JC: It’s just amazing. I love the way we’ve gone from the original iPhone up to the iPad 2 and the power that we’ve got on there. We have a new Rage game in development for the iOS platform, and we took some of the Rage source material, just the raw models, and brought them over. In order to run on the iPad 2, we didn’t have to do anything to it; it’s not using the same virtual megatexture stuff [as it is the PC and consoles], but as far as taking those scenes with that much geometry...it runs great, and they’re extremely powerful. We haven’t touched the level of optimization on iOS platforms that we do on the consoles; the work that we’ve had to do on the PS3 especially. The PS3 is the hardest platform that’s needed the most optimization work, and it is extremely low-level. We’re talking about how the fragment programs compile across the different pipes of the GPU, and worrying about very detailed memory access patterns and such.
We have an embarrassment of riches when it comes to mobile development. We have more power than you can afford to take advantage of. We can afford to put all of this optimization effort into the consoles because we know that we’re going to make tens of millions of dollars by doing all of this, and while there are a few iOS apps that have made money like that, you don’t go into making an iOS app expecting to make tens of millions of dollars, and you also wouldn’t want to spend the extra year hyper-optimizing things. But they are so powerful already that you don’t need to, and that’s obviously going to be getting much better still, where you’ve got the quad-core CPUs and the crazy graphics hardware. There’s been incorrect hyperbole about the power of these devices, where people are saying that they have console-level performance. The iPad 2 has about half the performance power, and that’s a ballpark estimate. But that does mean that mobile devices coming out, certainly next year, will be flat out more powerful, and they’ll probably be powerful enough where you don’t even need the hyper-optimizing, that you could do a fairly easy port-over of your technology and assets. The biggest issue is going to be total distribution and storage space.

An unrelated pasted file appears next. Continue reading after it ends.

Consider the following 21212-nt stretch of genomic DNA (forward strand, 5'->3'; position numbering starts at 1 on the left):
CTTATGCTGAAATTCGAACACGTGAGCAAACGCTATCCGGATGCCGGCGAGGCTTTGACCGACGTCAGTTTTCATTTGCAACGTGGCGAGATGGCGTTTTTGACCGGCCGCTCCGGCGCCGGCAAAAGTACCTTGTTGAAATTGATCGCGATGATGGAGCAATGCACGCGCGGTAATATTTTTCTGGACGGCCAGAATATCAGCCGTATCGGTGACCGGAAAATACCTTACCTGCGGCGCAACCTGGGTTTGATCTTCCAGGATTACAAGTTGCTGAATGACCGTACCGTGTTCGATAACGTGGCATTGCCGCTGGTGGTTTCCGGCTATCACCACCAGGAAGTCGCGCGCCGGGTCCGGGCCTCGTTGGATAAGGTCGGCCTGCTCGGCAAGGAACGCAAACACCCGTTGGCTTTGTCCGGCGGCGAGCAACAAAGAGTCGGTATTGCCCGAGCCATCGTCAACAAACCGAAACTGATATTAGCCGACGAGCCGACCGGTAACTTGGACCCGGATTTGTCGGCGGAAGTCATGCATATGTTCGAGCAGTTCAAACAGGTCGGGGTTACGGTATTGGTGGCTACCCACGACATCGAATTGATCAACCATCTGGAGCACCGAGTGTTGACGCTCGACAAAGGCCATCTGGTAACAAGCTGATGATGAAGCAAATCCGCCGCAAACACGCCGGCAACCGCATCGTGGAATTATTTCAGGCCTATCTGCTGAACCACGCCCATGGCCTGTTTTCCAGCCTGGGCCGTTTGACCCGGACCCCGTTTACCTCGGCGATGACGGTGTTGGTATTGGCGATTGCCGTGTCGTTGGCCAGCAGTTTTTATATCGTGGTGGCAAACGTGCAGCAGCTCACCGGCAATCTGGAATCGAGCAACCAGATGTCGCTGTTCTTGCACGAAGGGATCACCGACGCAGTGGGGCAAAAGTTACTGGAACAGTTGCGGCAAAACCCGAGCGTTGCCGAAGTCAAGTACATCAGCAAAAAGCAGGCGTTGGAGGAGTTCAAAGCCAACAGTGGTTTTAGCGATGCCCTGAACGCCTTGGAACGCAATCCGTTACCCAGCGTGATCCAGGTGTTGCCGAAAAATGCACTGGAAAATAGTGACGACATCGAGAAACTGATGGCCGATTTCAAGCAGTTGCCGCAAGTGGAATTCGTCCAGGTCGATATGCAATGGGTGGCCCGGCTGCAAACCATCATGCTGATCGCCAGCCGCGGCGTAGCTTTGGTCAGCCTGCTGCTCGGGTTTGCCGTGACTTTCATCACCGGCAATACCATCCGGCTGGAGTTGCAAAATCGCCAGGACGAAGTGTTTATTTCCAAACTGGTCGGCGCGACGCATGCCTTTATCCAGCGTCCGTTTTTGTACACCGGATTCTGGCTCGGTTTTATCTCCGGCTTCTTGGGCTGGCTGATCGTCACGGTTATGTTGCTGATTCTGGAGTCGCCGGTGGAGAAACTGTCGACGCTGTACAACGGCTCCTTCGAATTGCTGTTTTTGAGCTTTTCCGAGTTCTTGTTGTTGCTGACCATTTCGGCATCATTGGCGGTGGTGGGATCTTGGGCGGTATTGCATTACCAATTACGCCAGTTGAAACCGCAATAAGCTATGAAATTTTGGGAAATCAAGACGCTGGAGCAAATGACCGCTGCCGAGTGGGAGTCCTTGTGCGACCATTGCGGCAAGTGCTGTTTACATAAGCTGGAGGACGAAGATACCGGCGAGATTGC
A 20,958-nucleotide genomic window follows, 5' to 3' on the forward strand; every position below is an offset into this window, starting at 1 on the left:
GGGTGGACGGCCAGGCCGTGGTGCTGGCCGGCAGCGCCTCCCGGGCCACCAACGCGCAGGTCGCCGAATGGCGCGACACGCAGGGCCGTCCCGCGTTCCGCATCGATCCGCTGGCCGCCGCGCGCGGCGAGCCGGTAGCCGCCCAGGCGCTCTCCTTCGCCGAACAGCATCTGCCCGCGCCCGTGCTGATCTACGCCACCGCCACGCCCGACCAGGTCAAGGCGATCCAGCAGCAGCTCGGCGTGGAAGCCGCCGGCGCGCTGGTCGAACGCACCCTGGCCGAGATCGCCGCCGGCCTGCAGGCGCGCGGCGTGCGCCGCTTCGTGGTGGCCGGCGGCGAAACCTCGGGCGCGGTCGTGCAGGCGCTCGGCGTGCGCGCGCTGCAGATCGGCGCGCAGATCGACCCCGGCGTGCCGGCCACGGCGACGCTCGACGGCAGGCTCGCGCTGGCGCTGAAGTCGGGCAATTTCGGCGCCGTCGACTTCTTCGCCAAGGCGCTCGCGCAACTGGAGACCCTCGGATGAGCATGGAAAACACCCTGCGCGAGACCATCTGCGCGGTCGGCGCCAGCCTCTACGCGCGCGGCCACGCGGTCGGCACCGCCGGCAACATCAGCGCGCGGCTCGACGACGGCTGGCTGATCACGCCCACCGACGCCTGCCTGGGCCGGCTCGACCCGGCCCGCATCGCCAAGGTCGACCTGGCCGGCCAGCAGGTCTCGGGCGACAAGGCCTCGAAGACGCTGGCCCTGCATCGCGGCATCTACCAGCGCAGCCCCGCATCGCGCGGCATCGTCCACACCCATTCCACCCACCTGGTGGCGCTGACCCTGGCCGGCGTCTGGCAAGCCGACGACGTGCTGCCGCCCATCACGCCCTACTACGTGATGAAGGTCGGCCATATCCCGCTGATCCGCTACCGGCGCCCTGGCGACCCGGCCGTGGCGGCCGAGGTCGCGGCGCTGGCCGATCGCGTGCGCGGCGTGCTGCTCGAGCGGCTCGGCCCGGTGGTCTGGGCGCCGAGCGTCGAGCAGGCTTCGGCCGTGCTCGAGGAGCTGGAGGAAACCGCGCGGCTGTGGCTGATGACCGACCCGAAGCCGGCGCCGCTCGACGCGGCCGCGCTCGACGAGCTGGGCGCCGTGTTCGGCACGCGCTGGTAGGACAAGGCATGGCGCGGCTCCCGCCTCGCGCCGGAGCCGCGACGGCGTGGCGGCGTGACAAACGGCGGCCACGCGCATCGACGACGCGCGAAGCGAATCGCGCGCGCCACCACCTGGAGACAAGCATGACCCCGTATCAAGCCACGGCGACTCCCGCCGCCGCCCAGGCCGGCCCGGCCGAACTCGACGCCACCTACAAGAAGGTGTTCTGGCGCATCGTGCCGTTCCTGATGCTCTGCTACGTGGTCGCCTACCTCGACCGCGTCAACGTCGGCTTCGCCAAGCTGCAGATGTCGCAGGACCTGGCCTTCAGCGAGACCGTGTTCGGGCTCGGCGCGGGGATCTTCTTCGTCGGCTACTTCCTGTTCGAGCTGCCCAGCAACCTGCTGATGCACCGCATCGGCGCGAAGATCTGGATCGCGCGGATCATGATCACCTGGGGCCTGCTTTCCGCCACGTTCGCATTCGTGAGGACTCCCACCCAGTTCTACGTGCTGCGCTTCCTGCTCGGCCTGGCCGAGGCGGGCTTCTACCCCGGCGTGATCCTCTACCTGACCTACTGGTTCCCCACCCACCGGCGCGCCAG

DC: Once that hardware comes out, some of which will be out in the 4th quarter of this year, and once Rage is out the door, do you think you’ll revisit Android?
JC: Well, the first thing on my to-do list is addressing the PC toys that I want to play with. I ordered a new head-mounted display, I’ve got the Kinect sensor, with the PC SDK on there, and I want to go through a bunch of those things that we’ve really neglected for several years and see if there is value, because I’m carrying around perceptions about hardware, software and peripherals that I may have made 10 years ago.
JC: It was good of Microsoft to rush a little bit ahead of them, that wave of people hacking it for themselves, and release an official SDK. The Kinect is a scalable technology, which I’m pretty excited about. And that technology can get ten times better in the coming years, so I think it’s an important thing to be playing around with. However, it’s not something that you can tack onto an existing game; we got asked a lot about what can we do with Kinect or the PlayStation Move with Rage, and it’s like well…nothing, really. It’s not that they’re not good, but you just don’t bolt that kind of technology on. Games are all about designing around your controls.